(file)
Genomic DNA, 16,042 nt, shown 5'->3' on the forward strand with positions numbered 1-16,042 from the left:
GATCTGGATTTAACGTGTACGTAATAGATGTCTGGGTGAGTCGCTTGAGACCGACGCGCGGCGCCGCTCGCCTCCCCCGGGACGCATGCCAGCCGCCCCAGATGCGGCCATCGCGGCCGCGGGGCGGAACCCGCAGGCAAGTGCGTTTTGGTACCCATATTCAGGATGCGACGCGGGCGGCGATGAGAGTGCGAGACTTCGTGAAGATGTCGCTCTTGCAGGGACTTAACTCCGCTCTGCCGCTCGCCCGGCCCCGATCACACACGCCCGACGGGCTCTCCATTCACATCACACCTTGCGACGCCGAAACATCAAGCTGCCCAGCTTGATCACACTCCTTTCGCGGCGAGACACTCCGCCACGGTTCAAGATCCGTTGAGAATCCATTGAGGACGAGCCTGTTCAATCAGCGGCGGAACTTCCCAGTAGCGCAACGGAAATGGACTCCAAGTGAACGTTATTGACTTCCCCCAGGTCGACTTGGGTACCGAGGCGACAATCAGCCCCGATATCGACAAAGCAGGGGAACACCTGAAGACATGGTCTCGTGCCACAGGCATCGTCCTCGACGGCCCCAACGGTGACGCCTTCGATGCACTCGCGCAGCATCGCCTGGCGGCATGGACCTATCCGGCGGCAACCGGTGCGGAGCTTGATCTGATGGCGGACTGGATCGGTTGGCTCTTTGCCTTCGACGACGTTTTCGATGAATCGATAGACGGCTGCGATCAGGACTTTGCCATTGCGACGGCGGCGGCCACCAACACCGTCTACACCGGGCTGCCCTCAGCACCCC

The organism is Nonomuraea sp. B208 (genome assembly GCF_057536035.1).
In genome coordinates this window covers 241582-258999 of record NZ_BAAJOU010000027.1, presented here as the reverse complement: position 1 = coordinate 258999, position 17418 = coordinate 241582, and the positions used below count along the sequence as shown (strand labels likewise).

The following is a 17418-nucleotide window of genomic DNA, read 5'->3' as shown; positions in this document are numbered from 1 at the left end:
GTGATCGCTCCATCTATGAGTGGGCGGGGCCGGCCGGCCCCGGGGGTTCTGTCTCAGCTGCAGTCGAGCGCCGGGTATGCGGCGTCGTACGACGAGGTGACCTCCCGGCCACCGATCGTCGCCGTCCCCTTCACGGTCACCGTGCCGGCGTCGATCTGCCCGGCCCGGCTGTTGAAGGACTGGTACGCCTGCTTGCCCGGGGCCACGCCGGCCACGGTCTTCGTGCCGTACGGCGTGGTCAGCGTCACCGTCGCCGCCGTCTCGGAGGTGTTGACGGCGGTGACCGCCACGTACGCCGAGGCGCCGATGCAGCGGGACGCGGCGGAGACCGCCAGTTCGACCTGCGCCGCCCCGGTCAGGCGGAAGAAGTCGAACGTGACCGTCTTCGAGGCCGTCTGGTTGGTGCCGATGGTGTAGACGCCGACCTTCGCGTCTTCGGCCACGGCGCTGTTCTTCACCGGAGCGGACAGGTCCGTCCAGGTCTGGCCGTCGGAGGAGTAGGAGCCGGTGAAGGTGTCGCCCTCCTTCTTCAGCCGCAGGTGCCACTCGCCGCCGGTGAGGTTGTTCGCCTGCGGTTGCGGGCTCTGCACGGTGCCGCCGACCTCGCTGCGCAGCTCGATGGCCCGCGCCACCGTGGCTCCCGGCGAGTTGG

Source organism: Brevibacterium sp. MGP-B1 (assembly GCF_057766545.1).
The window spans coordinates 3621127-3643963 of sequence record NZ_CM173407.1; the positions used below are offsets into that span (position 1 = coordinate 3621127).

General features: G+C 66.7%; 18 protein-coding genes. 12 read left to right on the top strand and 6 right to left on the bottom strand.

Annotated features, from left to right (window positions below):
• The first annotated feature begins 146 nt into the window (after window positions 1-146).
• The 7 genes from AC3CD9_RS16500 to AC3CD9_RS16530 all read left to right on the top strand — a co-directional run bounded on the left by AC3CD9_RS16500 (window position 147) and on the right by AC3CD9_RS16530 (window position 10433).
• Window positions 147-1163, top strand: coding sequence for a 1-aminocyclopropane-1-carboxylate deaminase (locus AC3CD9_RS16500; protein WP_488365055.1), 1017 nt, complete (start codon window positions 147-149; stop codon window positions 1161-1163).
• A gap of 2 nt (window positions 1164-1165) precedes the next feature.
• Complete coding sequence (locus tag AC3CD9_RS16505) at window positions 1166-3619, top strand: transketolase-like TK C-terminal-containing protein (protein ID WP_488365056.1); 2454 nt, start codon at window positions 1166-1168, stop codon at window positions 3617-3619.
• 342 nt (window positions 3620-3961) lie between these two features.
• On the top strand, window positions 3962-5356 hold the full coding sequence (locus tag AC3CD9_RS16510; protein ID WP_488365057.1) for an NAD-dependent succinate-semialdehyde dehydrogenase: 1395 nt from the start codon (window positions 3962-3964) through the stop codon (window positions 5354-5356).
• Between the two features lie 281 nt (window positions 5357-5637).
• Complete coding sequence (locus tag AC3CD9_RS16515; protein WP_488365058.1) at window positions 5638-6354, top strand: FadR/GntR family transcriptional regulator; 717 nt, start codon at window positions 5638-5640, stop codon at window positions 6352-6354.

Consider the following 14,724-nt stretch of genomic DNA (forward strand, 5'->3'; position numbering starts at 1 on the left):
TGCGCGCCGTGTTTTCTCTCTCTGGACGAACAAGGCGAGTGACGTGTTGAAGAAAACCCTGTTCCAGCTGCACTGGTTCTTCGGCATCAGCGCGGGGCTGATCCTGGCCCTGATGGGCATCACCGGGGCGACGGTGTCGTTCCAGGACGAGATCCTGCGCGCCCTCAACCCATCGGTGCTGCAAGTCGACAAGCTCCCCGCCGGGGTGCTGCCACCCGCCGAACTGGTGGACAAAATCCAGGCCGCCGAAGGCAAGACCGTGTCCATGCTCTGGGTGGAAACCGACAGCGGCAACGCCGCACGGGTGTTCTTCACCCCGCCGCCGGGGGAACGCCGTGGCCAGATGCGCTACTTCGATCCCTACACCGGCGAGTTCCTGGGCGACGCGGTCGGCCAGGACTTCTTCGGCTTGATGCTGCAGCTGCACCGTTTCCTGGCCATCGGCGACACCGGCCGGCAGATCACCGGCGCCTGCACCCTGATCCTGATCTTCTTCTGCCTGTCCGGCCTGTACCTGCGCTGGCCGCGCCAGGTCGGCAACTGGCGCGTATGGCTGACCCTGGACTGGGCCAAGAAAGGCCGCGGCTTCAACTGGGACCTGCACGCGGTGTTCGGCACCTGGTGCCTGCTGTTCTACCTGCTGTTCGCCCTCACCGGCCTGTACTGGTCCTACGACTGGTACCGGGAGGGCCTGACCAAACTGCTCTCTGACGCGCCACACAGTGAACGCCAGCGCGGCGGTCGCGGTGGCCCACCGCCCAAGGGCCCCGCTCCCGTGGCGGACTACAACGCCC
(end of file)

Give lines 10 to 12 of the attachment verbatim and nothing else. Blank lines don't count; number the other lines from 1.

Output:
Annotated features, from left to right (window positions below):
• The first annotated feature begins 146 nt into the window (after window positions 1-146).
• The 7 genes from AC3CD9_RS16500 to AC3CD9_RS16530 all read left to right on the top strand — a co-directional run bounded on the left by AC3CD9_RS16500 (window position 147) and on the right by AC3CD9_RS16530 (window position 10433).